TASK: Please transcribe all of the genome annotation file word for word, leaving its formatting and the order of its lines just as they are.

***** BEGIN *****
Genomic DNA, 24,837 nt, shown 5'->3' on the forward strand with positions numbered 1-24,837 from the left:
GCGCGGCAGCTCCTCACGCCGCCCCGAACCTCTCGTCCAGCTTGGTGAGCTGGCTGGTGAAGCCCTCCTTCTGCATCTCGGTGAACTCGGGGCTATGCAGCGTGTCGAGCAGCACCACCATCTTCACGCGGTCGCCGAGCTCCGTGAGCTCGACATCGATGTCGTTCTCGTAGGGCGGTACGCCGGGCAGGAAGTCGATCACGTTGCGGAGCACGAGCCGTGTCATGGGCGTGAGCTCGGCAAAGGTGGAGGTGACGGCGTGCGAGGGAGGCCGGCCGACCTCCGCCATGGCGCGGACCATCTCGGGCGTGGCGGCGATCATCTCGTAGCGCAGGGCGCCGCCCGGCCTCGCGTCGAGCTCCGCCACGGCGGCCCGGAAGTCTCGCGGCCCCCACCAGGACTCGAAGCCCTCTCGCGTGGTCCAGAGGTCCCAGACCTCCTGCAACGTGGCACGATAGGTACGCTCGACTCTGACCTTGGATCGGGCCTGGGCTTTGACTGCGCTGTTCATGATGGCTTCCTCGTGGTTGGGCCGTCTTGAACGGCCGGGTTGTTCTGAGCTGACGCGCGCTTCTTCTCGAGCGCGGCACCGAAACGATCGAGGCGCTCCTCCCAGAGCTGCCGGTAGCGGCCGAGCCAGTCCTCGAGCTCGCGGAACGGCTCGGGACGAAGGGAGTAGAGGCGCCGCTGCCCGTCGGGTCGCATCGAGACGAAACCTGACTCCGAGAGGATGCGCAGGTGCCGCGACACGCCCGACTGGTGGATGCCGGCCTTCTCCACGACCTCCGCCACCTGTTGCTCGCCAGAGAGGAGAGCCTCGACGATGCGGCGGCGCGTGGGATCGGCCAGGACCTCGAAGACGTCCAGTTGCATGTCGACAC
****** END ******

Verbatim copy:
Genomic DNA, 24,837 nt, shown 5'->3' on the forward strand with positions numbered 1-24,837 from the left:
GCGCGGCAGCTCCTCACGCCGCCCCGAACCTCTCGTCCAGCTTGGTGAGCTGGCTGGTGAAGCCCTCCTTCTGCATCTCGGTGAACTCGGGGCTATGCAGCGTGTCGAGCAGCACCACCATCTTCACGCGGTCGCCGAGCTCCGTGAGCTCGACATCGATGTCGTTCTCGTAGGGCGGTACGCCGGGCAGGAAGTCGATCACGTTGCGGAGCACGAGCCGTGTCATGGGCGTGAGCTCGGCAAAGGTGGAGGTGACGGCGTGCGAGGGAGGCCGGCCGACCTCCGCCATGGCGCGGACCATCTCGGGCGTGGCGGCGATCATCTCGTAGCGCAGGGCGCCGCCCGGCCTCGCGTCGAGCTCCGCCACGGCGGCCCGGAAGTCTCGCGGCCCCCACCAGGACTCGAAGCCCTCTCGCGTGGTCCAGAGGTCCCAGACCTCCTGCAACGTGGCACGATAGGTACGCTCGACTCTGACCTTGGATCGGGCCTGGGCTTTGACTGCGCTGTTCATGATGGCTTCCTCGTGGTTGGGCCGTCTTGAACGGCCGGGTTGTTCTGAGCTGACGCGCGCTTCTTCTCGAGCGCGGCACCGAAACGATCGAGGCGCTCCTCCCAGAGCTGCCGGTAGCGGCCGAGCCAGTCCTCGAGCTCGCGGAACGGCTCGGGACGAAGGGAGTAGAGGCGCCGCTGCCCGTCGGGTCGCATCGAGACGAAACCTGACTCCGAGAGGATGCGCAGGTGCCGCGACACGCCCGACTGGTGGATGCCGGCCTTCTCCACGACCTCCGCCACCTGTTGCTCGCCAGAGAGGAGAGCCTCGACGATGCGGCGGCGCGTGGGATCGGCCAGGACCTCGAAGACGTCCAGTTGCATGTCGACAC